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BOE approves Early College lease with Albany State University

Dougherty County School Superintendent Joshua Murfree, right, points out numbers on possible FY 2013 budget cuts to BOE member Darrel Ealum, center, as DCSS Director of Public Information R. D. Harter looks on during a board meeting Wednesday at the school administration building.

Dougherty County School Superintendent Joshua Murfree, right, points out numbers on possible FY 2013 budget cuts to BOE member Darrel Ealum, center, as DCSS Director of Public Information R. D. Harter looks on during a board meeting Wednesday at the school administration building.

ALBANY, Ga. — The Dougherty County School Board on Wednesday voted 7-0 to approve an amended Memorandum of Understanding and lease agreement with Albany State University to expand Albany Early College.

The amended agreement stipulates that the DCSS will renovate then lease Andrews Hall for a period of three years at $2,000 per month with a year-to-year option after the lease expires in June of 2015.

The agreement was a drawn-out process and vastly differed from the original MOU set forth in 2008. The AEU, which had occupied the first two floors of the building, will now occupy all three floors and serve eighth- through eleventh-grade students.

While not totally pleased with the agreement, BOE member Darrel Ealum said the building was “bursting at the seams” and was the best deal the school system could cut with the university.

“All of the cost has been shifted to us,” Ealum said. “The original MOU was a two-page document, and Albany State bore the facilities and utilities costs. Now we will bear those costs, plus renovation and rent.

“I don’t feel we are getting a fair shake, but we have to have room for more students.”

Ealum estimates the school system will spend approximately $500,000 to renovate the building and prepare it for students.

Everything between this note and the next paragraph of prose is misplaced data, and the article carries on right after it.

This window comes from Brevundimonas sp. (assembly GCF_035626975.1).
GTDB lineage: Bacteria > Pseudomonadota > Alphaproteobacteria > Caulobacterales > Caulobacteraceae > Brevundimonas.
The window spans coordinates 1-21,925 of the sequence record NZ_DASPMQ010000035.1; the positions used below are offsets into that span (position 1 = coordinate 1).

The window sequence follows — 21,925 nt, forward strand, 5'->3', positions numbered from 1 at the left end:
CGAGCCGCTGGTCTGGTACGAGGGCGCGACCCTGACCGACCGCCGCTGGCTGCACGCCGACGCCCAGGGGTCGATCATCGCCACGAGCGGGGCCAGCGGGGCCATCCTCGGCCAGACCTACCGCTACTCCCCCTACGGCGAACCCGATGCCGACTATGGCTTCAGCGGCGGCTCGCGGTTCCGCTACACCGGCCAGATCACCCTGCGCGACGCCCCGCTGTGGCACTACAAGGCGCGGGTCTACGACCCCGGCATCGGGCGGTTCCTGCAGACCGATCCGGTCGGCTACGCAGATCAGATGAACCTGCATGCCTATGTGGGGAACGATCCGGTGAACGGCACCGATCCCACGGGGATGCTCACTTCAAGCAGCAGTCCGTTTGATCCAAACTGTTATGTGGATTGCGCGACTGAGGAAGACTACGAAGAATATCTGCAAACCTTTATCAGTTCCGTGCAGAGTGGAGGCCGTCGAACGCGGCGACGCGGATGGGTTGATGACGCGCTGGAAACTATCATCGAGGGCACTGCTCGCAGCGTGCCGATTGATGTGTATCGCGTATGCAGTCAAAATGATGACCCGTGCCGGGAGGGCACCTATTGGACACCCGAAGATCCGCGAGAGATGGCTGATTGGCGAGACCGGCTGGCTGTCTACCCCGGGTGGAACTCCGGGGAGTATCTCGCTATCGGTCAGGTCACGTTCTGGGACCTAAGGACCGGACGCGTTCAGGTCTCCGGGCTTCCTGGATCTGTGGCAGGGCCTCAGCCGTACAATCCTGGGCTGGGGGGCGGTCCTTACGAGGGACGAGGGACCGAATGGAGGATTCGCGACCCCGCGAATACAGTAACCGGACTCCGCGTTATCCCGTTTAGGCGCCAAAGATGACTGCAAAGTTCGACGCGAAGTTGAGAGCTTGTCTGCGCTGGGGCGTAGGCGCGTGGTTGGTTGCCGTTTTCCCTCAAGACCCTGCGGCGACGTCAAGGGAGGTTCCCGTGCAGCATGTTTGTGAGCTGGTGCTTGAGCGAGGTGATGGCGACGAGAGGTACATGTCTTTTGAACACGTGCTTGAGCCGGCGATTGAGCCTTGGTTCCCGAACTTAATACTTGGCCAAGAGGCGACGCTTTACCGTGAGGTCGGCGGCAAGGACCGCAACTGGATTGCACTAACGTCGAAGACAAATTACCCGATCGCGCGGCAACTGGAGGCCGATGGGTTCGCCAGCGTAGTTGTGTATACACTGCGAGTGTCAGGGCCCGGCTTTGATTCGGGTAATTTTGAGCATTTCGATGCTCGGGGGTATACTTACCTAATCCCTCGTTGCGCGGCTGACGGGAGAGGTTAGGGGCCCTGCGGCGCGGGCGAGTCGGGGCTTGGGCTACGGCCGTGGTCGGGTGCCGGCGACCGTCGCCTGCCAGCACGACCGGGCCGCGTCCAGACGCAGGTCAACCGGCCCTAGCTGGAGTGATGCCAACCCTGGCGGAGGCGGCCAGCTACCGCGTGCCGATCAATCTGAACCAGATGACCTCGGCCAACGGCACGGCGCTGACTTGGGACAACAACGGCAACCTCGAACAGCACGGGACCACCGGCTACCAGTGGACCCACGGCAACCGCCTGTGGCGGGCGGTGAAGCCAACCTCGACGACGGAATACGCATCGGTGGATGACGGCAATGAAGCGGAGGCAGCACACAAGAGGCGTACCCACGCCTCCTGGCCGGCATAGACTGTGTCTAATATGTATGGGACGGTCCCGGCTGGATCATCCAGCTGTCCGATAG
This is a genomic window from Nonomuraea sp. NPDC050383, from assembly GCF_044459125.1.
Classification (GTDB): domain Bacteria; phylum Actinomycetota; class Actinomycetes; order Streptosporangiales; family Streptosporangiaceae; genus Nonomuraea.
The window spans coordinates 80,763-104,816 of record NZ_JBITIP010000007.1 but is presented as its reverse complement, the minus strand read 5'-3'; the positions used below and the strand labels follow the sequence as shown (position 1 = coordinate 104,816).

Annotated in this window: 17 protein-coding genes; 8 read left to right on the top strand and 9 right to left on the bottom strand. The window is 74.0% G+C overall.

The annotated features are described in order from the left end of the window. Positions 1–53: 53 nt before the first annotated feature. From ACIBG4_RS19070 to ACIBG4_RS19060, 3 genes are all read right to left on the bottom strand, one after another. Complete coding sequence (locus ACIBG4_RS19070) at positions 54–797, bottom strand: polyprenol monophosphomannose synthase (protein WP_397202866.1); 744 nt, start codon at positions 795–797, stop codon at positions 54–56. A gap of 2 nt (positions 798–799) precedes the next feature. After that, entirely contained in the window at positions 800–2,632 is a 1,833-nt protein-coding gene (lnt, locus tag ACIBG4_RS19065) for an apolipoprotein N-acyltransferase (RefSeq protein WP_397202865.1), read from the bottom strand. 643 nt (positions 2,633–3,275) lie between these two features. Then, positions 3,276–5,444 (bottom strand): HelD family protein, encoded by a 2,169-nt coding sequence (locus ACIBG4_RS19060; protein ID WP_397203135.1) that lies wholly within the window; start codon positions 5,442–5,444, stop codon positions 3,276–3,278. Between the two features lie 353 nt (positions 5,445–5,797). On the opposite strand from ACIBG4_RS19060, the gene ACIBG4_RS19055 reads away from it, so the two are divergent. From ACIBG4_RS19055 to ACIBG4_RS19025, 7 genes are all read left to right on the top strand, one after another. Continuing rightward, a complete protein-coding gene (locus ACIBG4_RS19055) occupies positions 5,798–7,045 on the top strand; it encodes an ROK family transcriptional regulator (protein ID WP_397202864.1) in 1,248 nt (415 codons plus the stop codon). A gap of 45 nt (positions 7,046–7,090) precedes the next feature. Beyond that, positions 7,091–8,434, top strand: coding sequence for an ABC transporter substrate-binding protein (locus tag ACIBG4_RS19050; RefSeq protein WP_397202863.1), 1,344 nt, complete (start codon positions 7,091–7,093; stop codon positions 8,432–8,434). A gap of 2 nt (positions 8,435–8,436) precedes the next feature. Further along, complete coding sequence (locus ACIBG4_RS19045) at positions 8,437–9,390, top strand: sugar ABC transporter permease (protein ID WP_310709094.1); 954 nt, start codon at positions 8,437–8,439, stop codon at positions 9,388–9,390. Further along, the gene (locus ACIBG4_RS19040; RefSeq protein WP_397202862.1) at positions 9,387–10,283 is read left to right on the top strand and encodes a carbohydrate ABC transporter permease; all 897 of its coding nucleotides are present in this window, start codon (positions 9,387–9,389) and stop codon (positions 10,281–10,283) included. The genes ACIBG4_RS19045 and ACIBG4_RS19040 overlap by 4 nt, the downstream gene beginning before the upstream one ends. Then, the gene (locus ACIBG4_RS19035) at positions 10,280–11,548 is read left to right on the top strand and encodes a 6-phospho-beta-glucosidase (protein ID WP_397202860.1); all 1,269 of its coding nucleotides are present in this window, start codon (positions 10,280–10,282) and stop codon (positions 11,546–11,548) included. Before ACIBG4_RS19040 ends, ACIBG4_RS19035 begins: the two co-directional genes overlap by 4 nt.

According to the school system’s website, the Albany Early College initiative is the result of a longstanding partnership between the DCSS and ASU. The AEC opened its doors in 2008 to serve as an extension program for middle schools in the school system and is designed so that students may earn both a high school diploma and up to two years of credit toward a bachelor’s degree.

AEC’s priority is to serve low-income students, first-generation college students, English language learners and students of color, all of whom are statistically under-represented in higher education, and for whom society has low aspirations for academic achievement.

The MOU and lease agreement will be binding upon ASU’s acceptance of the amended documents.

Comments

FryarTuk 2 years, 3 months ago

It doesn't seem to be a project that's well thought out and organized. Aren't there discussions to close schools down? What is the value of taking students out of the traditional school experience and placing them in a climate completely unsettled and fragmented. The project just seems to be a flash in the pan undertaking. I am eager to see more. We're talking a lot more money here than facility refurb cost of $500,000.

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whattheheck 2 years, 3 months ago

Rather a select target group, would you say? But then it is the same group targeted by all social programs at all levels--we can't seem to do enough, can we?

So, we are "busting at the seams" and how many are in that busting number? And what are the claimed "successes" of this endeavor? Is this a "crock" as most DCSS efforts are?

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